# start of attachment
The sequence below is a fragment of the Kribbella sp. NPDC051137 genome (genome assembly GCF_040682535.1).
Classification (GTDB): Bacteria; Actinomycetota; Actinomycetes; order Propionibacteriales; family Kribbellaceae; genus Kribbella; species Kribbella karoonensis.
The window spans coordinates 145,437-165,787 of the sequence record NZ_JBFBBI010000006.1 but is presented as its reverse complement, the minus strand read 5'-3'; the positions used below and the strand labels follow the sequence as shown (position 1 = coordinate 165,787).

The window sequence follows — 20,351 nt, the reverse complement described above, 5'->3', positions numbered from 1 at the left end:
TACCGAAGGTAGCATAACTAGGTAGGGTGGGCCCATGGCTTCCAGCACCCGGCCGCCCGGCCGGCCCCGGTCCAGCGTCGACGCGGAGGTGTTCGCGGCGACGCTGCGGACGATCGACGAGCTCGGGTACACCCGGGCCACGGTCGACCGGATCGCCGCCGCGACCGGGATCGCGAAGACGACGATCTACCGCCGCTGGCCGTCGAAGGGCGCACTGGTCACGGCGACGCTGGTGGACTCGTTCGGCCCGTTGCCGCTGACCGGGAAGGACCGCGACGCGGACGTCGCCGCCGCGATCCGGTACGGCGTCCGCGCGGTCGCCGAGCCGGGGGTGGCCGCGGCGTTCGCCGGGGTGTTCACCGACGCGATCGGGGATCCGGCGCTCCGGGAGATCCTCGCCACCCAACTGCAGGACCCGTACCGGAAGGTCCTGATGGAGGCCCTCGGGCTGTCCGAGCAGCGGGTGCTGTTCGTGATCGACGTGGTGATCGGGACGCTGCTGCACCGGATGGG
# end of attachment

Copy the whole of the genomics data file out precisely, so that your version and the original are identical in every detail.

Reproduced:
The sequence below is a fragment of the Kribbella sp. NPDC051137 genome (genome assembly GCF_040682535.1).
Classification (GTDB): Bacteria; Actinomycetota; Actinomycetes; order Propionibacteriales; family Kribbellaceae; genus Kribbella; species Kribbella karoonensis.
The window spans coordinates 145,437-165,787 of the sequence record NZ_JBFBBI010000006.1 but is presented as its reverse complement, the minus strand read 5'-3'; the positions used below and the strand labels follow the sequence as shown (position 1 = coordinate 165,787).

The window sequence follows — 20,351 nt, the reverse complement described above, 5'->3', positions numbered from 1 at the left end:
TACCGAAGGTAGCATAACTAGGTAGGGTGGGCCCATGGCTTCCAGCACCCGGCCGCCCGGCCGGCCCCGGTCCAGCGTCGACGCGGAGGTGTTCGCGGCGACGCTGCGGACGATCGACGAGCTCGGGTACACCCGGGCCACGGTCGACCGGATCGCCGCCGCGACCGGGATCGCGAAGACGACGATCTACCGCCGCTGGCCGTCGAAGGGCGCACTGGTCACGGCGACGCTGGTGGACTCGTTCGGCCCGTTGCCGCTGACCGGGAAGGACCGCGACGCGGACGTCGCCGCCGCGATCCGGTACGGCGTCCGCGCGGTCGCCGAGCCGGGGGTGGCCGCGGCGTTCGCCGGGGTGTTCACCGACGCGATCGGGGATCCGGCGCTCCGGGAGATCCTCGCCACCCAACTGCAGGACCCGTACCGGAAGGTCCTGATGGAGGCCCTCGGGCTGTCCGAGCAGCGGGTGCTGTTCGTGATCGACGTGGTGATCGGGACGCTGCTGCACCGGATGGG